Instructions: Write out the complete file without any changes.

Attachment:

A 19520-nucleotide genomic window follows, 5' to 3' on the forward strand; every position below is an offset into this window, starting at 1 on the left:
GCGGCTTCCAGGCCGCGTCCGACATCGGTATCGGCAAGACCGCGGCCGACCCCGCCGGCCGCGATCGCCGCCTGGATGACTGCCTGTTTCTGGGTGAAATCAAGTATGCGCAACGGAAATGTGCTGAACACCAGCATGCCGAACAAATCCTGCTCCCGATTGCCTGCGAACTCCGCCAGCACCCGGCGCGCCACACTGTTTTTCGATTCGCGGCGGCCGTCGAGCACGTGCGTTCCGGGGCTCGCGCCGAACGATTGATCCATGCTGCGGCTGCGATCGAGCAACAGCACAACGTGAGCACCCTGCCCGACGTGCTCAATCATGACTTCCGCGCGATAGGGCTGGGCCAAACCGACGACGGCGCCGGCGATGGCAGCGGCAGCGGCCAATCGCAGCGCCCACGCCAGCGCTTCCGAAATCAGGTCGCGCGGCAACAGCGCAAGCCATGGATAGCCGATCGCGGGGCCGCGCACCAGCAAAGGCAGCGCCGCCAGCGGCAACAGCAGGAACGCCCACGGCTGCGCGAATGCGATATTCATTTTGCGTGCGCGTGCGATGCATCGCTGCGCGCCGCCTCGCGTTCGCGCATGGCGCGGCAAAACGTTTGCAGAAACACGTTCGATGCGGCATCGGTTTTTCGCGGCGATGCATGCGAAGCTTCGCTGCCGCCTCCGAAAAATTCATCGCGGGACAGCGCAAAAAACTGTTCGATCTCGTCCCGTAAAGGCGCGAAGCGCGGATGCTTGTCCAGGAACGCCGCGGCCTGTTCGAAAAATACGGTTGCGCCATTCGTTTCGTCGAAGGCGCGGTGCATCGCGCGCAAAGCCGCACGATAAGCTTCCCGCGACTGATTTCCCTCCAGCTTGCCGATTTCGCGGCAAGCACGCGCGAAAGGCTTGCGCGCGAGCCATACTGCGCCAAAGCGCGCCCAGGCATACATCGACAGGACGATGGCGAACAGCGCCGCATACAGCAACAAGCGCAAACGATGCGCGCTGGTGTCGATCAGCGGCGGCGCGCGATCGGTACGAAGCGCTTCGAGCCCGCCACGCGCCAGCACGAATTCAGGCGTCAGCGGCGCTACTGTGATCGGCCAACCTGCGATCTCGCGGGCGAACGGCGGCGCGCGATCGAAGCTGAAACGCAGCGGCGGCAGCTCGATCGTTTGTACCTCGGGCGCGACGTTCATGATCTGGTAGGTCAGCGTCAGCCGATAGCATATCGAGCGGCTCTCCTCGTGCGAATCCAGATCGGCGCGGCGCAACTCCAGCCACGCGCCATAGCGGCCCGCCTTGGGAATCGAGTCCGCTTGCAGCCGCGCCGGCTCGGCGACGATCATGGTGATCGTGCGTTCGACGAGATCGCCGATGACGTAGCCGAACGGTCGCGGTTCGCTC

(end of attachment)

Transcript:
A 19520-nucleotide genomic window follows, 5' to 3' on the forward strand; every position below is an offset into this window, starting at 1 on the left:
GCGGCTTCCAGGCCGCGTCCGACATCGGTATCGGCAAGACCGCGGCCGACCCCGCCGGCCGCGATCGCCGCCTGGATGACTGCCTGTTTCTGGGTGAAATCAAGTATGCGCAACGGAAATGTGCTGAACACCAGCATGCCGAACAAATCCTGCTCCCGATTGCCTGCGAACTCCGCCAGCACCCGGCGCGCCACACTGTTTTTCGATTCGCGGCGGCCGTCGAGCACGTGCGTTCCGGGGCTCGCGCCGAACGATTGATCCATGCTGCGGCTGCGATCGAGCAACAGCACAACGTGAGCACCCTGCCCGACGTGCTCAATCATGACTTCCGCGCGATAGGGCTGGGCCAAACCGACGACGGCGCCGGCGATGGCAGCGGCAGCGGCCAATCGCAGCGCCCACGCCAGCGCTTCCGAAATCAGGTCGCGCGGCAACAGCGCAAGCCATGGATAGCCGATCGCGGGGCCGCGCACCAGCAAAGGCAGCGCCGCCAGCGGCAACAGCAGGAACGCCCACGGCTGCGCGAATGCGATATTCATTTTGCGTGCGCGTGCGATGCATCGCTGCGCGCCGCCTCGCGTTCGCGCATGGCGCGGCAAAACGTTTGCAGAAACACGTTCGATGCGGCATCGGTTTTTCGCGGCGATGCATGCGAAGCTTCGCTGCCGCCTCCGAAAAATTCATCGCGGGACAGCGCAAAAAACTGTTCGATCTCGTCCCGTAAAGGCGCGAAGCGCGGATGCTTGTCCAGGAACGCCGCGGCCTGTTCGAAAAATACGGTTGCGCCATTCGTTTCGTCGAAGGCGCGGTGCATCGCGCGCAAAGCCGCACGATAAGCTTCCCGCGACTGATTTCCCTCCAGCTTGCCGATTTCGCGGCAAGCACGCGCGAAAGGCTTGCGCGCGAGCCATACTGCGCCAAAGCGCGCCCAGGCATACATCGACAGGACGATGGCGAACAGCGCCGCATACAGCAACAAGCGCAAACGATGCGCGCTGGTGTCGATCAGCGGCGGCGCGCGATCGGTACGAAGCGCTTCGAGCCCGCCACGCGCCAGCACGAATTCAGGCGTCAGCGGCGCTACTGTGATCGGCCAACCTGCGATCTCGCGGGCGAACGGCGGCGCGCGATCGAAGCTGAAACGCAGCGGCGGCAGCTCGATCGTTTGTACCTCGGGCGCGACGTTCATGATCTGGTAGGTCAGCGTCAGCCGATAGCATATCGAGCGGCTCTCCTCGTGCGAATCCAGATCGGCGCGGCGCAACTCCAGCCACGCGCCATAGCGGCCCGCCTTGGGAATCGAGTCCGCTTGCAGCCGCGCCGGCTCGGCGACGATCATGGTGATCGTGCGTTCGACGAGATCGCCGATGACGTAGCCGAACGGTCGCGGTTCGCTC